A gauge of the U.S. economy's prospects rose more strongly than expected to a record high in March, pointing to a steady economic recovery, a private research group said Monday.

The Conference Board said its index of leading economic indicators increased 1.4 percent, rising for the 12th straight month, after an upwardly revised 0.4 percent gain in February.


News Headlines (http://www.cnbc.com/id/36641385 - broken link)

If/when I see it going DOWN - THEN I will worry, but the fact is, there is NO indication of that WHATSOEVER.



Ken
take a look at the VIX
http://finance.yahoo.com/q/bc?s=^VIX
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Old 04-19-2010, 09:31 AM
 
Location: SE Arizona - FINALLY! :D
19,868 posts, read 22,727,547 times
Reputation: 7167
Quote:
Originally Posted by aliveandwellinSA View Post
take a look at the VIX
http://finance.yahoo.com/q/bc?s=^VIX
What about it?

Ken
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Old 04-19-2010, 09:42 AM
 
Location: Texas
2,847 posts, read 1,949,934 times
Reputation: 1747
Quote:
Originally Posted by LordBalfor View Post
What about it?

Ken
why are you so defensive, simply posted as an indicator to watch as you have, chill out

Few really know what the Volatility Index is or how it is calculated. Here's a brief explanation ...
The Volatility Index (or VIX) is a weighted measure of the implied volatility for real time $SPX put and call options. The puts and calls are weighted according to time remaining and the degree to which they are in or out of the money. From this is created a hypothetical at-the-money option with a 30 day expiration time period. In this way, they are trying to set a value that is equal to the equivalent value of the $SPX's current price. (When a stock's option strike price is "at the money", it is theoretically the same as the price the stock is trading for at that moment.)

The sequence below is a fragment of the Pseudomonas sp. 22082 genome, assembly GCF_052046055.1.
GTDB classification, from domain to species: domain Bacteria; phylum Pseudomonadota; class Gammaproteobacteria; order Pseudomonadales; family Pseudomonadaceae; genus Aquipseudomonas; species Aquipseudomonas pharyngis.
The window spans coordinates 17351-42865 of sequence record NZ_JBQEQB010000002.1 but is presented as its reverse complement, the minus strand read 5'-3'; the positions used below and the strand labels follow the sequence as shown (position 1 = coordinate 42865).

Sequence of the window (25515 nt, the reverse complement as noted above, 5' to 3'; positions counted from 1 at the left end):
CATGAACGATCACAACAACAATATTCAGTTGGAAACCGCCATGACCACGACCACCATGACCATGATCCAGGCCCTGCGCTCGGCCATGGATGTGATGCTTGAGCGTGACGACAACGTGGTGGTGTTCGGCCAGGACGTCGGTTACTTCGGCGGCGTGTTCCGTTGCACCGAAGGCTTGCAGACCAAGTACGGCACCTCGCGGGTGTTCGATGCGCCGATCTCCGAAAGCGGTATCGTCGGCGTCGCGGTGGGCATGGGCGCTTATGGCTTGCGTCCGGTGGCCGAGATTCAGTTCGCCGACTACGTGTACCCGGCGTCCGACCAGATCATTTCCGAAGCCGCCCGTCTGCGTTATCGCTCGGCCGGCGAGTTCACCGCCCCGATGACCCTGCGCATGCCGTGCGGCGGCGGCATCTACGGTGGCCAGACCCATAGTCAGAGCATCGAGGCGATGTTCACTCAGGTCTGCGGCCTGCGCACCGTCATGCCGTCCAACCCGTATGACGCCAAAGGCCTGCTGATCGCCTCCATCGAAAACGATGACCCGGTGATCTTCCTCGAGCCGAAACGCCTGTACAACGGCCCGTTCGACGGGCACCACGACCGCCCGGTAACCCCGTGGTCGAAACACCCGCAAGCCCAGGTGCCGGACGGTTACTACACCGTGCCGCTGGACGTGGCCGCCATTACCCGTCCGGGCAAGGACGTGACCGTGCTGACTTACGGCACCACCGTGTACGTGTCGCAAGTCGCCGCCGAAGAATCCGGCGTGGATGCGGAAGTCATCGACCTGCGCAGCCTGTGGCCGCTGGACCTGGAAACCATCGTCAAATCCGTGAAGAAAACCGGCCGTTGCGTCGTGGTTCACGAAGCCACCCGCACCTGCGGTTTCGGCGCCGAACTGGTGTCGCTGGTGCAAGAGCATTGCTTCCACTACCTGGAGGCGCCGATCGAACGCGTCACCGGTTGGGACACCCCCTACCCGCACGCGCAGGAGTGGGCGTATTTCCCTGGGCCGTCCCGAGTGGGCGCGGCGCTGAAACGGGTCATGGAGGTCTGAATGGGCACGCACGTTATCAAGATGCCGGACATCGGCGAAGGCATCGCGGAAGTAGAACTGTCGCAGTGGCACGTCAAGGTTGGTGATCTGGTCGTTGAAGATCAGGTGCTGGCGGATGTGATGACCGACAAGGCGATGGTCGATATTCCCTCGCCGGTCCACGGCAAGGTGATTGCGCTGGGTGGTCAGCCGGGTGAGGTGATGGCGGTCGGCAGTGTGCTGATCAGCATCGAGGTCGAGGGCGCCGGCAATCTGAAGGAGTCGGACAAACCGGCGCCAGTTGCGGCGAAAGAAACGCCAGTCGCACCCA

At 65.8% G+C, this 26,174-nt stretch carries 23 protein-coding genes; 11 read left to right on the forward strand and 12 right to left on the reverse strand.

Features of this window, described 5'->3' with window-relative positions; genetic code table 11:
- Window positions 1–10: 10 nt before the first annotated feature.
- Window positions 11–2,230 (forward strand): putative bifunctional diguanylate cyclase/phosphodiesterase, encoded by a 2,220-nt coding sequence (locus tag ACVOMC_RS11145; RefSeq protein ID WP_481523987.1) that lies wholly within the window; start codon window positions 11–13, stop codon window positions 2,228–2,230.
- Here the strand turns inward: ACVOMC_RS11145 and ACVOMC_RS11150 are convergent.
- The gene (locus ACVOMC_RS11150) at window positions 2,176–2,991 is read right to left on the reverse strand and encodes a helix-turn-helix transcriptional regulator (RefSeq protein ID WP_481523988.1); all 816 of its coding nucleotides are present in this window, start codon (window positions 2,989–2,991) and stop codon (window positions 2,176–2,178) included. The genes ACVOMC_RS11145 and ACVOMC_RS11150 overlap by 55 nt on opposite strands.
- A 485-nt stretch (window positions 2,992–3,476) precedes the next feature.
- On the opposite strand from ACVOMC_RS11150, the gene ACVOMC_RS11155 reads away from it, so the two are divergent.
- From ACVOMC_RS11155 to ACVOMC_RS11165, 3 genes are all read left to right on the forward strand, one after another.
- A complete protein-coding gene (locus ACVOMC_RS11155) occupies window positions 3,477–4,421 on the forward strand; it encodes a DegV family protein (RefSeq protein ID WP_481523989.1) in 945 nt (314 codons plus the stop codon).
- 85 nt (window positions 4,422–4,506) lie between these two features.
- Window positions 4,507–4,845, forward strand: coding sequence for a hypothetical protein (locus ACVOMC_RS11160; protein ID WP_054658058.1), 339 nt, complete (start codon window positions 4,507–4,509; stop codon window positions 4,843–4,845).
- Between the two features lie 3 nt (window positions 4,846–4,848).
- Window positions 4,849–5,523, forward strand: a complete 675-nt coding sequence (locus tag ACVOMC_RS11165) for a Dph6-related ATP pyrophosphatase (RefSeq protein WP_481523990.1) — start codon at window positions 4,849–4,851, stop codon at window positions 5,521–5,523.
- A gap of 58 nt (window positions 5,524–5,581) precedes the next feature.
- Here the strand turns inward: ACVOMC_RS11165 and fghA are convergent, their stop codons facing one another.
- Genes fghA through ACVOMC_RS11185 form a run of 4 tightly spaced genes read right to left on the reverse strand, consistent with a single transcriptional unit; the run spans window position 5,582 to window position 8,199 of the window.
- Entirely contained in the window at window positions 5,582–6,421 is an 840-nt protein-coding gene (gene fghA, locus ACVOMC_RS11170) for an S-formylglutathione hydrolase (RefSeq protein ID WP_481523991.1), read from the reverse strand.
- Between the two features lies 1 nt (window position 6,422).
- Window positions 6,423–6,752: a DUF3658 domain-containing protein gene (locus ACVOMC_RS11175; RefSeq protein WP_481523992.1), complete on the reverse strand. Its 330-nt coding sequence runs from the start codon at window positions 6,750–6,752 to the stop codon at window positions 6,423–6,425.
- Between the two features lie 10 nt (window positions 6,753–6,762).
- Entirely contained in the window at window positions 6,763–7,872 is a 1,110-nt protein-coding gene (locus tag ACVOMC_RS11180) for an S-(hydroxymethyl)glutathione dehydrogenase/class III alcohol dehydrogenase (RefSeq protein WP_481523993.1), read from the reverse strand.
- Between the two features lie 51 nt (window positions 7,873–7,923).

So what does that mean? It means that the VIX really represents the "implied volatility" for the hypothetical $SPX put/call options on an "at the money" option value.
Still confused?
It all has to do with perceived risks. The greater the perceived risks that are in stocks, the higher the "implied volatility". Implied volatility is about the perceived risk in the stock market at a given point in time, and NOT about the size of price swings in the market.
In layman's terms ... how does this work?
It is actually quite simple. When the stock market falls, there is an increased demand for put options. Increased demand for puts means higher put prices and that generates higher implied volatilities. (Lower demand for puts means lower put prices and that generates lower implied volatilities.)
What else do you need to know?
Only that the VIX moves in an inverse relationship to the stock market. When the VIX moves up, the market moves down. When the VIX moves down, the market moves up.
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Old 04-19-2010, 09:50 AM
 
69,372 posts, read 55,357,998 times
Reputation: 9358
Quote:
Originally Posted by aliveandwellinSA View Post
Few really know what the Volatility Index is or how it is calculated.
You'll find that most here are only capable of following the DJIA and believe its god. They falsly believe that if the DJIA is up, the economy is good, the DJIA is down, the economy is bad. This is about as far as they comprehend..
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Old 04-19-2010, 09:50 AM
 
Location: SE Arizona - FINALLY! :D
19,868 posts, read 22,727,547 times
Reputation: 7167
Quote:
Originally Posted by aliveandwellinSA View Post
why are you so defensive, simply posted as an indicator to watch as you have, chill out